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Editor-In-Chief: C. Michael Gibson, M.S., M.D. [1]

Synonyms and Keywords: Isepamycin


Isepamicin is an aminoglycoside antibiotic. It has been used in the treatment of skin, upper respiratory tract, lower respiratory tract, and urinary tract infections caused by Gram-negative bacteria (including Pseudomonas aeruginosa, Proteobacteria, and Escherichia coli).



Brand Names

EXACIN®, ISEPACIN®, ISEPACINE®, ISEPALLINE® (not currently available in the U.S.)

Prescribing Information

Clinical Pharmacology

General pharmacological properties of isepamicin sulfate (HAPA-B), a new aminoglycoside antibiotic, were studied in animals and the results obtained were summarized below. Intramuscular injections of HAPA-B at doses of 500 mg/kg inhibited the writing response induced by acetic acid, and at doses of 1,000 mg/kg, caused muscle relaxation, respiratory depression, suppression of spontaneous motor activity and prolongation of thiopental anesthesia. Anticonvulsive action and the effect on the rectal temperature were not observed.

Intravenous Intravenous HAPA-B showed no significant effect on the general behavior and the function of the central nervous system at doses of 100 mg/kg. Intravenous injections of HAPA-B to anesthetized dogs resulted increases in the femoral arterial blood flow at doses of 12.5 mg/kg, decrease in the blood pressure and increase in the respiratory rate at doses of 25 mg/kg, and increase in the carotid arterial blood flow at doses of 50 mg/kg. Apparent changes were not recognized in the heart rate and electrocardiograms. In conscious rabbits, intravenous HAPA-B produced increases in the heart rate without significant changes of the blood pressure and electrocardiograms at doses of 100 mg/kg. Spontaneous beatings of isolated atria were depressed by HAPA-B in concentrations of 3 X 10(-4) to 10(-3) g/ml. The HAPA-B inhibited the gastric secretion at intramuscular doses of 500 mg/kg or intravenous doses of 100 mg/kg, and depressed charcoal transport through small intestine and the spontaneous movement of isolated ileum at intramuscular doses of 1,000 mg/kg and at concentrations of 3 X 10(-4) to 10(-3) g/ml, respectively. No irritative effect was found on the gastric mucous membrane. Intravenous HAPA-B inhibited the response of nictitating membrane to pre and post ganglionic stimulations of cervical sympathetic nerve at doses of 100 mg/kg. In in vitro test, HAPA-B inhibited nonspecifically the constrictive responses of trachea, aorta, stomach, ileum and vas deferens to various agonists in concentrations of 3 X 10(-4) to 10(-3) g/ml. Spontaneous movements of uteri of estrous or pregnant animals were depressed by HAPA-B at intravenous doses of 50 to 100 mg/kg and in in vitro at concentrations of 10(-4) to 3 X 10(-4) g/ml. Antidiuretic effect was also observed at intramuscular doses of 250 mg/kg. HAPA-B increased the length of the whole blood clotting time and raised the plasma glucose level at intramuscular doses of 1,000 mg/kg and inhibited the platelet aggregation induced by ADP in vitro at concentrations of 10(-3) g/ml.[1]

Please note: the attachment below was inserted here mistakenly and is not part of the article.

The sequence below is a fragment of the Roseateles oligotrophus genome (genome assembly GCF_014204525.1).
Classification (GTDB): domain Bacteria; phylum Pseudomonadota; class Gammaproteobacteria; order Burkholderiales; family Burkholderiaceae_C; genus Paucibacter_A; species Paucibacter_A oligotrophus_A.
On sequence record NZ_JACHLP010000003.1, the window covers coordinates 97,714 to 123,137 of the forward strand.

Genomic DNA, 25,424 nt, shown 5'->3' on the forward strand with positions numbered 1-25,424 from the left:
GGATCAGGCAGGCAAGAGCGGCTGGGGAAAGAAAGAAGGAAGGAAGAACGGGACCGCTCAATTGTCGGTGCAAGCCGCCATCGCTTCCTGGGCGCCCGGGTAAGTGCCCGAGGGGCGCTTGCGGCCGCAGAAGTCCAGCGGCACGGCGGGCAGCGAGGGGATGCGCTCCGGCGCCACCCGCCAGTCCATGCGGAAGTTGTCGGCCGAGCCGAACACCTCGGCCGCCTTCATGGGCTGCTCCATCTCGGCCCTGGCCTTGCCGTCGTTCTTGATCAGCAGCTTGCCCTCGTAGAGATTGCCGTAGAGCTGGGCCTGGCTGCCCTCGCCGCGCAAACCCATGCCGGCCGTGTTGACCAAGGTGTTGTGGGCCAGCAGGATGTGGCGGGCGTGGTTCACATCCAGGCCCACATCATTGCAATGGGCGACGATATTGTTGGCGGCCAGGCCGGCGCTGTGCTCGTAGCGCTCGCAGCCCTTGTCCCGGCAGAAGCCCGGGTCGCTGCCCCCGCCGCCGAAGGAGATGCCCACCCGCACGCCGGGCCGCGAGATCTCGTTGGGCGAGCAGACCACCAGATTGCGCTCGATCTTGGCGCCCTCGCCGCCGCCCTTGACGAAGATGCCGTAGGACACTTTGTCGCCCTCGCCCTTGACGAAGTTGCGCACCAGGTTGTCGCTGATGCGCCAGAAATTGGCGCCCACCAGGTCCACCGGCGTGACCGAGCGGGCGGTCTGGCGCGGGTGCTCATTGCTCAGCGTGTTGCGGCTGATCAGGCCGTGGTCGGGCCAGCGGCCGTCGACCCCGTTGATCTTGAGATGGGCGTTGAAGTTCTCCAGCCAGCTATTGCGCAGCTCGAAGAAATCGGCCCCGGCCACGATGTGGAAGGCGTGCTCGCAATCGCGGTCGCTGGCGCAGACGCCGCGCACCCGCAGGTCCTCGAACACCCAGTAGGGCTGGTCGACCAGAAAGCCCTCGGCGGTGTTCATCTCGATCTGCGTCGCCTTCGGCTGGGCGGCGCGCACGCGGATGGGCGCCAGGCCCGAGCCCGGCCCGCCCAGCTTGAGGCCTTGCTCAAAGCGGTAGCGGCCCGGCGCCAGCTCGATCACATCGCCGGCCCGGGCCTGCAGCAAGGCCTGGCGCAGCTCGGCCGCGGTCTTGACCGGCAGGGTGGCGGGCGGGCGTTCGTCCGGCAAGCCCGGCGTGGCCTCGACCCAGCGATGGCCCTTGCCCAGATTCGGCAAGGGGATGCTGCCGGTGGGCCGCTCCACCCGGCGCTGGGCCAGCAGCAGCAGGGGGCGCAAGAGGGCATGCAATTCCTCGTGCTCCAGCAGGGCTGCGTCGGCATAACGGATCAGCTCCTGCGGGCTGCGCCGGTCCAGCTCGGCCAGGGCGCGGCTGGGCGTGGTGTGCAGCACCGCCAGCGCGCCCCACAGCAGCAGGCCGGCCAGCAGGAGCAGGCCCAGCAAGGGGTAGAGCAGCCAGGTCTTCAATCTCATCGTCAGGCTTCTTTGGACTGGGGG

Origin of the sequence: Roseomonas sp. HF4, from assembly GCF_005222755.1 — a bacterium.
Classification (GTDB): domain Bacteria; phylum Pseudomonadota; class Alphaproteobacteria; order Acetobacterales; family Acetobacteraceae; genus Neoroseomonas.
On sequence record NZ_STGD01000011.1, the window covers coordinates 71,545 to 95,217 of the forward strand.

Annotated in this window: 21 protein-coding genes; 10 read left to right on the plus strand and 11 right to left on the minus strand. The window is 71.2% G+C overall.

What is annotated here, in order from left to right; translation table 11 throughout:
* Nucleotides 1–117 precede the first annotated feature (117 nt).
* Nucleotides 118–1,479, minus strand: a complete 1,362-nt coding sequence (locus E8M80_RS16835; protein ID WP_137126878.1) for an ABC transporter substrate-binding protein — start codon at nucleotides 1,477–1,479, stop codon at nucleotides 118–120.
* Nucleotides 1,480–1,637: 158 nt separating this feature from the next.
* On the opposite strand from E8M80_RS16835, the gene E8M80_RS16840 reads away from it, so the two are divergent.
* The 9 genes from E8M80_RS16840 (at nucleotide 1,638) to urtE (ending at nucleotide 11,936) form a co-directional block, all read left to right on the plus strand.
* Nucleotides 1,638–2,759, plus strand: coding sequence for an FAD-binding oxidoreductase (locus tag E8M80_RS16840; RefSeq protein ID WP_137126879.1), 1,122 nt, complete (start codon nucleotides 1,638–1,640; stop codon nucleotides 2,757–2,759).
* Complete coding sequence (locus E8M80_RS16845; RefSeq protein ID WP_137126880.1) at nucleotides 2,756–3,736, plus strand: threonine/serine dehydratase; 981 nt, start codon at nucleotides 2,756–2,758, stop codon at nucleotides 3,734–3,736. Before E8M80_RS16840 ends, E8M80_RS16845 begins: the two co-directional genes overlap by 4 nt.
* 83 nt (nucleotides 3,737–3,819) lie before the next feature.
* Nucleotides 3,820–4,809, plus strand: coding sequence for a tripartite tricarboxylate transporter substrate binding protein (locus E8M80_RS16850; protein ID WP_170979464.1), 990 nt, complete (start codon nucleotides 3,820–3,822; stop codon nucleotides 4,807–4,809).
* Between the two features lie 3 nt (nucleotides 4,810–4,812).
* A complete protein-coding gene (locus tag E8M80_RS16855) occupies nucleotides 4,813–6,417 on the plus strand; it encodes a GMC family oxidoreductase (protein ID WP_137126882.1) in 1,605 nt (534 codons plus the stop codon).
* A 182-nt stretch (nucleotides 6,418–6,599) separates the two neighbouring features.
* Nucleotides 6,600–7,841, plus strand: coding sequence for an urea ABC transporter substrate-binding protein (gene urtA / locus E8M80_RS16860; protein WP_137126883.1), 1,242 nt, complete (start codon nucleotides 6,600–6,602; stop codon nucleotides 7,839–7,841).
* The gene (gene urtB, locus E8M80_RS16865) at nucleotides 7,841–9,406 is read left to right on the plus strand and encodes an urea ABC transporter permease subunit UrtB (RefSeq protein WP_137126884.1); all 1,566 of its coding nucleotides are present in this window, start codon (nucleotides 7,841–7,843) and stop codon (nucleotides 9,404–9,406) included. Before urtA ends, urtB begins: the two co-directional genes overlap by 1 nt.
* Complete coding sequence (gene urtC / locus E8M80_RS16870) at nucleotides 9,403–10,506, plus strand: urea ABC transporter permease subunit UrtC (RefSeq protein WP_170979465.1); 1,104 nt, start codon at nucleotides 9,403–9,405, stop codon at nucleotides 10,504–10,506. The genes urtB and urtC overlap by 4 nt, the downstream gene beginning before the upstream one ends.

Chemical Structure


Molecular Formula: C22H45N5O16S[1]

Reported Use

Treatment of susceptible bacterial infections[1]


  • Adults: I.M., I.V.: 8-15 mg/kg daily in 2 divided doses; maximum: 1.5 g/day[1]

Dosage Forms

Injection, solution: 250 mg/mL (1 mL, 2 mL)[1]

Mechanism of Action

Isepamicin is an aminoglycoside which inhibits bacterial protein synthesis by binding to 30S and 50S ribosomal subunits in susceptible micro-organisms.


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